Mr. Deputy Speaker, Sir, I am being asked to explain whether I know the role of a chief guest. I have been one, the hon. Member has been one and all of us have been chief guests and we know the role of a chief guest. Mr. ole Sakuda was invited and he honoured the invitation. The match went on undisturbed. He was accorded the opportunity to present whatever he had brought with him. It is April 19, 2007 PARLIAMENTARY DEBATES 783 only after he stood to address the crowd that some people in the stadium refused to listen to him and started heckling him. That is when the OCS decided to call off the meeting. Otherwise, the football match was not interrupted.
On a point of order, Mr. Deputy Speaker, Sir.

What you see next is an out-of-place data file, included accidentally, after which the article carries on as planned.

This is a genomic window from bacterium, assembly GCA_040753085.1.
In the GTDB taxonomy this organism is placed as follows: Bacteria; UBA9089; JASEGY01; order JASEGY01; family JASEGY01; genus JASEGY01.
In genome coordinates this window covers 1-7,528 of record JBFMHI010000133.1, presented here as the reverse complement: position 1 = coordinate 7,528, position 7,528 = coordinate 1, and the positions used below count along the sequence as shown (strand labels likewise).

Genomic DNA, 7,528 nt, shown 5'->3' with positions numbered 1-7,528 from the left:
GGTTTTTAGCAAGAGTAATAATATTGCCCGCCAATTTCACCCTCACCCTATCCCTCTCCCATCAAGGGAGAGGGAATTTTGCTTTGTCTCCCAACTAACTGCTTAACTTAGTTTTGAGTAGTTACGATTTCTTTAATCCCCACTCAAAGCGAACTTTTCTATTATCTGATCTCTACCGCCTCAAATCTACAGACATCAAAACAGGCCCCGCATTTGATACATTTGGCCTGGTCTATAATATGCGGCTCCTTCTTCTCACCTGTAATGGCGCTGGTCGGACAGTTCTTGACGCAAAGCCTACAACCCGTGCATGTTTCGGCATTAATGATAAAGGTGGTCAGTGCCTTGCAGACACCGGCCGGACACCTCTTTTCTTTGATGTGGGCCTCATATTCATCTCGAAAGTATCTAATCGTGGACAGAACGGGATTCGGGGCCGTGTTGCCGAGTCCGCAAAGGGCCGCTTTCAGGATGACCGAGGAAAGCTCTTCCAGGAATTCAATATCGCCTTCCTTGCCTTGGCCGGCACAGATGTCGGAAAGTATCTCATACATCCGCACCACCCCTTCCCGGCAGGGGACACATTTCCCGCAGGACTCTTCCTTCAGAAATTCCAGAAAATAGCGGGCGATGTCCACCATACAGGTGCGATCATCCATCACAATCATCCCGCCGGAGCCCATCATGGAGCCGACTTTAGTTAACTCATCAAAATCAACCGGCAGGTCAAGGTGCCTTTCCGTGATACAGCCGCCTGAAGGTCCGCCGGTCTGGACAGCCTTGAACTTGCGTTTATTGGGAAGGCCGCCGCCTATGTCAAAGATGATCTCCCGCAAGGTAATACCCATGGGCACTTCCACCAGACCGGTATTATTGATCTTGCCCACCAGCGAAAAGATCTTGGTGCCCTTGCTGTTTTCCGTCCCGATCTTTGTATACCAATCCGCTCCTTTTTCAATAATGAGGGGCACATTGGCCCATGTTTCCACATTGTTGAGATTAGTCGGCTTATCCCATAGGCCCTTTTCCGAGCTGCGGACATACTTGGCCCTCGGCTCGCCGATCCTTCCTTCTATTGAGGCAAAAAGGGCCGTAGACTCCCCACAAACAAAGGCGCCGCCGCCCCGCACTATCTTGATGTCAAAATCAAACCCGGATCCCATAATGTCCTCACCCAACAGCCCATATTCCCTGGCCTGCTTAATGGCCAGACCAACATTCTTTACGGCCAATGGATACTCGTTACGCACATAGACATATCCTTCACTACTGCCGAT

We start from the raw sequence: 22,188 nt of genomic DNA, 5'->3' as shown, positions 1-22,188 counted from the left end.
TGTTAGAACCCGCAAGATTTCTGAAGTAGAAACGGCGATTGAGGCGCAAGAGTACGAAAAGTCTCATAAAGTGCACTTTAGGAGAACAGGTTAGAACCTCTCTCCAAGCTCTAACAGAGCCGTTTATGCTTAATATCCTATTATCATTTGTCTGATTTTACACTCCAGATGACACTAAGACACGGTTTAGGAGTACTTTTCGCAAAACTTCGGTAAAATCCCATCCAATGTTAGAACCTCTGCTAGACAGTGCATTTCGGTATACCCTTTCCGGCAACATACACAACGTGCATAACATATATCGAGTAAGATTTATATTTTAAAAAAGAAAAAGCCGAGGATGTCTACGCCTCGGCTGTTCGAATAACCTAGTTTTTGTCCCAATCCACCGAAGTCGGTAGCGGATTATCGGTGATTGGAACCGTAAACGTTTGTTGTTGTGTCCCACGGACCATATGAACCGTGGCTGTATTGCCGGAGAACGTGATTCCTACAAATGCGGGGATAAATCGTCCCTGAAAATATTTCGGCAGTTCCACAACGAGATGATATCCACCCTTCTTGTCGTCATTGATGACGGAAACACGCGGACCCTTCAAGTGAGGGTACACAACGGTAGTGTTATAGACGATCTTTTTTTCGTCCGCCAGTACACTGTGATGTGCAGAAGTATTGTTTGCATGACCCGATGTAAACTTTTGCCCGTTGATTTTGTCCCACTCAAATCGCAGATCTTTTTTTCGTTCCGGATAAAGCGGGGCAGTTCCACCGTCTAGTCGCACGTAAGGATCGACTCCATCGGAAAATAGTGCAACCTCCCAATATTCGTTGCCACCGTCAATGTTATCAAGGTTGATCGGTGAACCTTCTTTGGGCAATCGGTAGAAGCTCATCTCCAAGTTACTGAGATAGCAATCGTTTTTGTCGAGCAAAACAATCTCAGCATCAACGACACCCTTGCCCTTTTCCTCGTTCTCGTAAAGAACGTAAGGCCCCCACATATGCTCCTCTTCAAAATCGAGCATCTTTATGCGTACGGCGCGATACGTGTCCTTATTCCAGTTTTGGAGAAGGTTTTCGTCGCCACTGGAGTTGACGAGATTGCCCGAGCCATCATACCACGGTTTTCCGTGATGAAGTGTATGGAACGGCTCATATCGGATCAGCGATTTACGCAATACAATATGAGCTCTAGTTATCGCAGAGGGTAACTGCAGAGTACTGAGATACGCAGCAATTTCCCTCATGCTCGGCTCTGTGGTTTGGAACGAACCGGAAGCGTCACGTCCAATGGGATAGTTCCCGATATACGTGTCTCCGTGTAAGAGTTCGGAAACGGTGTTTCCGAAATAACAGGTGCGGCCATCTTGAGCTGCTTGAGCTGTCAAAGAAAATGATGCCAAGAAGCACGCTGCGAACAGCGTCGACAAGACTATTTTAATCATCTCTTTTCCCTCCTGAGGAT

Prof. Anyang'-Nyong'o, you see, it is not a matter of argument about this and that. The Assistant Minister has given you a response. I had already given you the last chance. Do you want to ask another supplementary question? I will give it to you, but not as a point of order.
Mr. Deputy Speaker, Sir, as hon. ole Ntimama has said, this is an election year and all of us are going to do what Mr. ole Sakuda did. We would like honesty from the Government. Mr. Deputy Speaker, Sir, is it really true that the youths heckled Mr. ole Sakuda, to stop him from addressing them, when had been their guest of honour and was giving them presents? It defeats logic that after giving so much money, you can be heckled. Is it not true that the OCS who went to stop Mr. ole Sakuda from addressing the crowd, is the one who caused trouble?